Before The Flood

Fisher Stevens

USA 2016, 1h 36min.

The best scene for me in Before the Flood is when Indian environmental activist Sunita Narain turns the tables on Leonardo DiCaprio. The American presenter-producer has just shown jolting images of Indians shoveling coal out of open pit mines and described how vast numbers of Indians rely on coal as a source of pollution-causing energy.  “If it was really that easy to move to solar then why hasn’t the US done so?” she asks. To which DiCaprio shrugs and meekly nods.

Unlike DiCaprio, Narain is the real thing. She is an out-there-in-the-field advocate who  is credible and believable because she offers a nuanced, balanced understanding of the dilemmas involved with combating climate change. (see her blog at She also is  not afraid to confront an interviewer, even if he happens to be a world-famous Hollywood actor.

Before the Flood proudly advertises Academy Award winner Dicaprio as its star, but to me DiCaprio is more of a liability than an asset.  He is not credible as an interviewer-journalist-presenter; and the way he exploits his celebrity status to gain access to interviewees  and to draw an audience is a lazy-man’s approach to documentary filmmaking. No matter how personable and handsome DiCaprio may be, he is no substitute for ordinary  people with real life stories to share about how they are  affected by the consequences of climate change or for inspirational stories told by innovative individuals.

What the film does offer is a kind of world tour –through the eyes of DiCaprio who  more often than not is observing  from an airplane above – of a long list of industrial activities causing climate change endangering  the future of the planet. DiCaprio  shows us rainforests and the habitats of orangutans and tigers in Indonesia  being destroyed so that palm tree oil plantations can be created for the production of processed foods, islands in the South Pacific and neighborhoods in Florida at risk of being washed away, the tar sands petroleum extraction project in northern Alberta that is the largest source of Canada’s climate warming pollution, glaciers disappearing in Greenland, and the heavy carbon impact of beef production.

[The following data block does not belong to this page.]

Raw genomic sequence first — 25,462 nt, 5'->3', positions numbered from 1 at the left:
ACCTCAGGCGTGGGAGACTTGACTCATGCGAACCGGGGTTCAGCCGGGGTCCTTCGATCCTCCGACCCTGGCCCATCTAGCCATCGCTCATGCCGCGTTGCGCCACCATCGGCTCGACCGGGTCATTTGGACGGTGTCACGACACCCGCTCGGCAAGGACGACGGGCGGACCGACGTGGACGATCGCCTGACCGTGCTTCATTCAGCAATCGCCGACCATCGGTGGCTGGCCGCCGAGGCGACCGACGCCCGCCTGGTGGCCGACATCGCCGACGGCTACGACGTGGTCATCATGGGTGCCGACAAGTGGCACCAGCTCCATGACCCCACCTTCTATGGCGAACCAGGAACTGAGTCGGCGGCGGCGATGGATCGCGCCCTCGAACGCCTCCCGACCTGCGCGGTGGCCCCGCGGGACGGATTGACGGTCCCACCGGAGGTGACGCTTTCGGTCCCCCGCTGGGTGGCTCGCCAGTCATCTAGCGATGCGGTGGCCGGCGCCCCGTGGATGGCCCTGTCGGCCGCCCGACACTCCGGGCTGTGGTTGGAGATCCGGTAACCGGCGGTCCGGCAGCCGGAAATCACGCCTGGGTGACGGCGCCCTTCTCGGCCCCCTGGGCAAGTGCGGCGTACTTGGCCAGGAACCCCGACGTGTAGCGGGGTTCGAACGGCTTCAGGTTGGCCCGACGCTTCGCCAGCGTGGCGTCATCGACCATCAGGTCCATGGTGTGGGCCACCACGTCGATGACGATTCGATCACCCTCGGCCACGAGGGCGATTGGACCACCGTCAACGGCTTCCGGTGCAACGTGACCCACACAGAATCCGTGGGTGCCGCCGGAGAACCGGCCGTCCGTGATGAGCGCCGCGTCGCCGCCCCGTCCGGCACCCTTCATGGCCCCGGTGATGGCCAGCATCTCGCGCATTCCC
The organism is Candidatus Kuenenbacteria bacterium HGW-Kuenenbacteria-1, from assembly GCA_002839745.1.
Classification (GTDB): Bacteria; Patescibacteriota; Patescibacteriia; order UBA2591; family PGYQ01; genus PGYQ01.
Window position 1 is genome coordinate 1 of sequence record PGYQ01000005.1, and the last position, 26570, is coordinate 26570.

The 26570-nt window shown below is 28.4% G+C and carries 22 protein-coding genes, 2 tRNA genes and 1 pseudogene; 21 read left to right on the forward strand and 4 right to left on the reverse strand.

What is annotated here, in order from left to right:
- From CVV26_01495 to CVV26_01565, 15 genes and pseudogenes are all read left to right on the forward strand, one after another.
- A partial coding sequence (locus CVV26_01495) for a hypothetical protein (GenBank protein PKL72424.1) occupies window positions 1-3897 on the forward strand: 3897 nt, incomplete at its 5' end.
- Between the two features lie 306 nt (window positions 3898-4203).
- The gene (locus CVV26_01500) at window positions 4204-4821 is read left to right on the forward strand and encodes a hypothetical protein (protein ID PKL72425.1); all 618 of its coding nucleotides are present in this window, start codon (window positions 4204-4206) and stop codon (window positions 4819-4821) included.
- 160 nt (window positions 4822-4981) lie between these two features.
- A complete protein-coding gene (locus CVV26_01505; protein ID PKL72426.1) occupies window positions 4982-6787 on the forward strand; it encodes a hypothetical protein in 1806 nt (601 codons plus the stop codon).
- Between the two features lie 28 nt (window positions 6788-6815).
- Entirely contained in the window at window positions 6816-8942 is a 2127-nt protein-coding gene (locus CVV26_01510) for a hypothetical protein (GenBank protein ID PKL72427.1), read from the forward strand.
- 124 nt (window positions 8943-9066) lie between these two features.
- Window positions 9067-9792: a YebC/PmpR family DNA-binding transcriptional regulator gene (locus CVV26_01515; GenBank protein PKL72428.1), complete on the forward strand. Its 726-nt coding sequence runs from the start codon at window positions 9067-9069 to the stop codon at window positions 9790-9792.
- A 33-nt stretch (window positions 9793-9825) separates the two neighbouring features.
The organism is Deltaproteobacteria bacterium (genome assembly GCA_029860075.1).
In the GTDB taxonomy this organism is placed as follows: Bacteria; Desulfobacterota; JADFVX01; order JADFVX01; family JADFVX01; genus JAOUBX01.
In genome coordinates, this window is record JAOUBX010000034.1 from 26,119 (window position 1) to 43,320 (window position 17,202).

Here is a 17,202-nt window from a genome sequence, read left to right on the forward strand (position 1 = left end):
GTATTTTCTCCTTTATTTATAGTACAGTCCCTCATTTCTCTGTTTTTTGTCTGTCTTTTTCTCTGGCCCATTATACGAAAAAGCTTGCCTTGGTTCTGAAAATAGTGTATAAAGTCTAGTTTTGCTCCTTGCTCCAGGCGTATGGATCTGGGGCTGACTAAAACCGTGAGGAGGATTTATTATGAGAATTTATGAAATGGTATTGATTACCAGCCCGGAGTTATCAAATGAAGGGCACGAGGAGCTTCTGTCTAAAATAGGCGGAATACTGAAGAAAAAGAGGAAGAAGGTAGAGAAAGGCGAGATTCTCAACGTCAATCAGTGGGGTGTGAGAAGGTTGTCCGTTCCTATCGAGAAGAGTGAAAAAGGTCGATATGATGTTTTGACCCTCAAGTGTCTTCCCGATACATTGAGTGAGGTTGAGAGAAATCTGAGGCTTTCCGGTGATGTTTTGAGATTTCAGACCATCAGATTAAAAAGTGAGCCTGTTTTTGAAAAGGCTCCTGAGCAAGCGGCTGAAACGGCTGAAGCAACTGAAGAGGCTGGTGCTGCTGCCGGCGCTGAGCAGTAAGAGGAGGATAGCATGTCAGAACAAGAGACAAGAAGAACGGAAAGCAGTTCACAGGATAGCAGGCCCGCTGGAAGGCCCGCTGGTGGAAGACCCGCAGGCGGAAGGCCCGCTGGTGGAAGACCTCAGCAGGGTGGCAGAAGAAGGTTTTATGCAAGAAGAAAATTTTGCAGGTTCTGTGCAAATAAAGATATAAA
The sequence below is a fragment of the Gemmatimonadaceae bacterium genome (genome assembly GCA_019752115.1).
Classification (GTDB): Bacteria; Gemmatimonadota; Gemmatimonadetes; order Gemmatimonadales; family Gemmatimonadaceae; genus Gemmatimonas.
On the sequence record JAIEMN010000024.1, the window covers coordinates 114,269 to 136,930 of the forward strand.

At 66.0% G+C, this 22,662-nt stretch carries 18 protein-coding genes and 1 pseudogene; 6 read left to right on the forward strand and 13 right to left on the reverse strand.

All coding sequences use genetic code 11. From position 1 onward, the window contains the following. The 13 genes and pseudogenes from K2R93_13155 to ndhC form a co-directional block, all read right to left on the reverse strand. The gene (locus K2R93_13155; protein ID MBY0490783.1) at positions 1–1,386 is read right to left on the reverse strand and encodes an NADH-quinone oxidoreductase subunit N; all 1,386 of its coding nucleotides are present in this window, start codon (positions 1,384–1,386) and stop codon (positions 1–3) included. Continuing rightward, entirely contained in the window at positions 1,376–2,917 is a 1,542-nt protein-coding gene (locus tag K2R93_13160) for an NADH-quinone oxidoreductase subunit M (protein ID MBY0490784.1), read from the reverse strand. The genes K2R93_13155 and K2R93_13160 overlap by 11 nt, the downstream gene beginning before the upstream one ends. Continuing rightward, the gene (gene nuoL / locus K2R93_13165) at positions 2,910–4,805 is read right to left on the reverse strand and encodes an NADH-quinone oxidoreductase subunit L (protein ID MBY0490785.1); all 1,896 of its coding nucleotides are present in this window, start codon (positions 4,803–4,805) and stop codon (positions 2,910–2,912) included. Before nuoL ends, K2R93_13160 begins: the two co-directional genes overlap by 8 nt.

THE BAHAMAS- Leonardo diving with Jeremy Jackson discussing the oceans. For two years, Leonardo DiCaprio has criss-crossed the planet in his role as UN messenger of Peace on Climate Change. This film, executive produced by Brett Ratner and Martin Scorsese, follows that journey to find both the crisis points and the solutions to this existential threat to human species. © 2016 RatPac Documentary Films, LLC and Greenhour Corporation, Inc. All rights reserved.
THE BAHAMAS- Leonardo diving with Jeremy Jackson discussing the oceans.

Along with visuals of the above, all  filmed according to high-quality National Geographic standards  and accompanied by melodramatic Hollywood- style music, are scenes of DiCaprio hobnobbing with world leaders and interviewing  experts such as polar climatologist Jason Box, mathematician Gidon Eshel, and Arctic explorer Enric Sala.

You have now read 3 free articles this month. Log in the top menu if you are a member, or please
click here to be a member (3 euro/month) to read articles and receive the next print magazine.